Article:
It’s most authors’ dream, isn’t it, writing for a living? Being able to leave the grueling, monotonous nine-to-five grind for the glamorous world of publishing; sitting at home in a bathrobe, warm cup of coffee in hand, ever expanding manuscript at foot; calls about sequels and movie options; big packets about promotion and publicity arriving daily. It’s a nice dream, even if it doesn’t reflect the reality of most stay-at-home authors, many of whom will tell you that it’s often lonely, nerve-wracking, and just as soul-crushing (if not more so) as a “normal” job. (For a cheerier take on this subject, see Michael Prescott’s blog entry.) But let’s ignore the plight of those who write for a living for a moment, and focus on the other 95% of authors.
Very, very few novelists get to stay home writing all day. The truth is, many people get one book published, and then find that if the first book doesn’t work, the second becomes very difficult to sell. And, with advances for first books seemingly getting smaller every day, one book sale isn’t enough to live off of for a year, much less retire on. I know my view of things is colored by the rather high cost of living in
So what’s a first-time author to do? My advice is to keep the day job–the benefits are more than financial. Let’s go back to the writer sitting at home. Publishing is not glamorous; it’s hard work. The full-time writers I know work harder and longer than their peers. They spend much more than eight hours a day writing, thinking about their writing, wondering what their agent is thinking, pondering the loss of yet another editor, desperately trying to refrain from e-mailing their publicist again about that review in the Sioux City Herald, talking with other writers (about their agent, editor, and publicist), blogging, and generally praying that they won’t have a coronary before the end of the day. Authors who have day jobs are often able to put things in perspective: there’s more to life than their book(s). They get to leave a large part of the worrying to us agents (it’s part of what we’re paid to do – see
My take on this aside, I decided that I would speak to somebody who actually did leave work to write rather than just commenting from up here on my perch. Sara Zarr, the author of the forthcoming Story of a Girl, quit her job as an administrative assistant a few months after we sold her book. She had a lot to say. “If you get a book deal and are thinking about quitting your day job, there are a lot of factors to consider. Of course, it depends on what your day job is. If it’s a career job, if you’ve invested years of time and energy into it and it fulfills some part of you that writing can’t, keep it. If it’s a minor job that you don’t care too much about (or you hate), and you’re reasonably hirable in the current job climate, quit and try the full-time writing thing. You can always go back into the job market if you need to or if you find you don’t do well sitting home all day. Quitting does free you up to travel and promote your book if you need to, which is nice, but not mandatory.” Her last piece of advice struck me as particularly important. “It’s not necessarily all or nothing. My employer let me scale back my hours while I was working on revisions. You might be able to arrange something more flexible at your current job or find part time work.”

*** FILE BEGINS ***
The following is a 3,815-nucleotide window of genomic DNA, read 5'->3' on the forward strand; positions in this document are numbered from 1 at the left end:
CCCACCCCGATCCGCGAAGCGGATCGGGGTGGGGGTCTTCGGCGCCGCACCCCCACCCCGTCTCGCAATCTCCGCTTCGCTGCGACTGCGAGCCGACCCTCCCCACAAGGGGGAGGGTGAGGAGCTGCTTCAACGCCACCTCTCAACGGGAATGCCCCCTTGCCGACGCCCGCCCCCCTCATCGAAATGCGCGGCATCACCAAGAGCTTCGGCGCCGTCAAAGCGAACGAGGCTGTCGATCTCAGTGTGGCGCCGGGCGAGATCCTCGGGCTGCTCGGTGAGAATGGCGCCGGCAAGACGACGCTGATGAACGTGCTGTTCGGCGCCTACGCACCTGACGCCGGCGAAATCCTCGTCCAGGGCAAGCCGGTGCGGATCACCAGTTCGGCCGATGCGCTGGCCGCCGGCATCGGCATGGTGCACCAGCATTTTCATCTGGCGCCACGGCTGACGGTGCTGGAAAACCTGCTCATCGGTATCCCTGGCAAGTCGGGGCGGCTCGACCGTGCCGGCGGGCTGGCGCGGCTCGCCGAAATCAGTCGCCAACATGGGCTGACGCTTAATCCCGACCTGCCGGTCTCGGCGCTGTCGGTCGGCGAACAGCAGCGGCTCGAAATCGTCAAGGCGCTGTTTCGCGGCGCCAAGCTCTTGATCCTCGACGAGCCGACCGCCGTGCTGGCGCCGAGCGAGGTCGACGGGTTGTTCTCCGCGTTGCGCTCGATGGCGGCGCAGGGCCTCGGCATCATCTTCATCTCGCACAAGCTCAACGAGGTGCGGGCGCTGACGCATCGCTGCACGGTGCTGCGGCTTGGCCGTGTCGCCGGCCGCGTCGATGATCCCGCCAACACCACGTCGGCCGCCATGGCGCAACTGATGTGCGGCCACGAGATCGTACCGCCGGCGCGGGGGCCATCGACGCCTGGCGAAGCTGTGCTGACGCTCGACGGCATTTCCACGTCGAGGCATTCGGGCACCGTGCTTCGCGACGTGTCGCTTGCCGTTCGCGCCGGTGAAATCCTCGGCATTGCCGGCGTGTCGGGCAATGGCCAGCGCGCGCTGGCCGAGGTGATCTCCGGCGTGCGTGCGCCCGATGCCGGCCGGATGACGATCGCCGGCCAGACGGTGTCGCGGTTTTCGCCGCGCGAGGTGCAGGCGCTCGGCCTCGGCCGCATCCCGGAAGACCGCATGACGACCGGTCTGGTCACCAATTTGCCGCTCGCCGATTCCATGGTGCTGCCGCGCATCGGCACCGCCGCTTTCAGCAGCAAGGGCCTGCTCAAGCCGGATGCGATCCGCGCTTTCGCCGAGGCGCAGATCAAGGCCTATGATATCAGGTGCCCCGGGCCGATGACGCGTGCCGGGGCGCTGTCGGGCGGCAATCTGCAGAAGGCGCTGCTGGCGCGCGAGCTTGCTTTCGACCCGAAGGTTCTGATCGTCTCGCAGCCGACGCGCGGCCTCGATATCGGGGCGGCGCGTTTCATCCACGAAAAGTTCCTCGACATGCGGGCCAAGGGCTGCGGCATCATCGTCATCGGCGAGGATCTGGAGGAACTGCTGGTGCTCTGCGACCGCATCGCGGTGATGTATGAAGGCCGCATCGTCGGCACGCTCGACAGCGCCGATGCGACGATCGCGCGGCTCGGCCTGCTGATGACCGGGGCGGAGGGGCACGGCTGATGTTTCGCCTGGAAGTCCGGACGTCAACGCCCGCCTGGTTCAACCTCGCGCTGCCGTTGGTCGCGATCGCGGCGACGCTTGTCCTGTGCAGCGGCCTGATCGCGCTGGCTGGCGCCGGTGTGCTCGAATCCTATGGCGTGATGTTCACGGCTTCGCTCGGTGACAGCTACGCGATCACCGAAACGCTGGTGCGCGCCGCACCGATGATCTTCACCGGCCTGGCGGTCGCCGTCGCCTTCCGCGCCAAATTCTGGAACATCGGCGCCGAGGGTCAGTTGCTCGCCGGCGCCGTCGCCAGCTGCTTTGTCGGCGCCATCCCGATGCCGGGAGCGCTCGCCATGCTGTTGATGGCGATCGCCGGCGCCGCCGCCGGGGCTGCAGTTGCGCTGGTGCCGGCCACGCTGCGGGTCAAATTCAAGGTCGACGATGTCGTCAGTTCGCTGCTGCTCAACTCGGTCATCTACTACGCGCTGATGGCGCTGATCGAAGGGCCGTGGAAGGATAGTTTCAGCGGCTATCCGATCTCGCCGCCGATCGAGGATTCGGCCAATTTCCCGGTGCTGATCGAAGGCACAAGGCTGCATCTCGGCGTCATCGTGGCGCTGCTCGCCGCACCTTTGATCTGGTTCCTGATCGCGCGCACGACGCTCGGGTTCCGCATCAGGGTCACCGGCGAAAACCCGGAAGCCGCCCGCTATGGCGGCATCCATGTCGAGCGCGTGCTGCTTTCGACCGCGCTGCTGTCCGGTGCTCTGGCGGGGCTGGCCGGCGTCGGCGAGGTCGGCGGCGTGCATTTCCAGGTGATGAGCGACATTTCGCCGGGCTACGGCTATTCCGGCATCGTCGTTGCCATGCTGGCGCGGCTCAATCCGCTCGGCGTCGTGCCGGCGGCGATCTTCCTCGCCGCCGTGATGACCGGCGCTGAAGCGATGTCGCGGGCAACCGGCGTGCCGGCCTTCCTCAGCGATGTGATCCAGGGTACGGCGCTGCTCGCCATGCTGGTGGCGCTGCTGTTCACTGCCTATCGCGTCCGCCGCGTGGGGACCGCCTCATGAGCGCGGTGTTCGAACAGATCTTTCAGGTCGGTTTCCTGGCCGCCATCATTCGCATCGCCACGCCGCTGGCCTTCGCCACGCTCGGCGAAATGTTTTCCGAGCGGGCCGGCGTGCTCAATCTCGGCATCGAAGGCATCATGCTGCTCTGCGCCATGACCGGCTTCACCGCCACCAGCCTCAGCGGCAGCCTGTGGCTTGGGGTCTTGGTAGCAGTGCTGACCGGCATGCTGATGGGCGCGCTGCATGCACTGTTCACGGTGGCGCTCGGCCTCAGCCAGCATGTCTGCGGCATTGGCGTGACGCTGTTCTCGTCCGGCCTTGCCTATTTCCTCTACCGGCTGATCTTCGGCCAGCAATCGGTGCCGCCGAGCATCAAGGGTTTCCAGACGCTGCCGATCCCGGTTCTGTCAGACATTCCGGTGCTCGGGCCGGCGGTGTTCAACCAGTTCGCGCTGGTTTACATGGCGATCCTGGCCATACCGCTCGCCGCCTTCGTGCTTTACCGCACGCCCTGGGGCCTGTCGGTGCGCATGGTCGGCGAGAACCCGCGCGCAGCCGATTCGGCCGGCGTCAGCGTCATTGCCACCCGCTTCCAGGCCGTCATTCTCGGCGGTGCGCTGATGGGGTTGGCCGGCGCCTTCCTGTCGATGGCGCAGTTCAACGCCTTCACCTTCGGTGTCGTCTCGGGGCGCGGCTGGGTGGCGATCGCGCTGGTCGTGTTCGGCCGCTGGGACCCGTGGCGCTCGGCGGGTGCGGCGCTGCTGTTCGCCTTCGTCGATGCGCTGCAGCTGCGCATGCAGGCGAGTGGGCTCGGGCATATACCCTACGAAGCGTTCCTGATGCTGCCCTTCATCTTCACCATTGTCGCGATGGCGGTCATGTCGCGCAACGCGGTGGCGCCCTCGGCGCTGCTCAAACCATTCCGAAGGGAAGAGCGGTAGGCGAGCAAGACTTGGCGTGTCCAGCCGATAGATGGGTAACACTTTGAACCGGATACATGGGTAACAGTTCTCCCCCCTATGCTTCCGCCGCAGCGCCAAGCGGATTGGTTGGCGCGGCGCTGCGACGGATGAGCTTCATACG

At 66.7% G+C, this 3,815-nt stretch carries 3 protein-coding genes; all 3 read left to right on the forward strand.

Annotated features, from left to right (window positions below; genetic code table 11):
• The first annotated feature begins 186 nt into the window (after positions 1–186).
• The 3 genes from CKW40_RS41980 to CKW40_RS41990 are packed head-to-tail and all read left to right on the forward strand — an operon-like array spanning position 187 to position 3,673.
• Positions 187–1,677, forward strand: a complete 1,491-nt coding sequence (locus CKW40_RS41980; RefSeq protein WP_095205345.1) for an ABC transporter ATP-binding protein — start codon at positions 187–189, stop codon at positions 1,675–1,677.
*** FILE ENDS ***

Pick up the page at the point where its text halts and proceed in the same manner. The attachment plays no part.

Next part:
I know it’s tough to write and work at the same time while also keeping up with family and social commitments. I understand that working full-time as a writer seems glamorous, but writing for a living is something that only a handful of people are able to do, both for financial and psychological reasons.
When that final offer comes in from the publisher of your dreams and your excitement is tempered by the fact that you can’t quit counting beans, don’t panic. Your book is going to be published, and you’ll get to keep your sanity. It’s the best of both worlds.
I really welcome comments from authors about this one.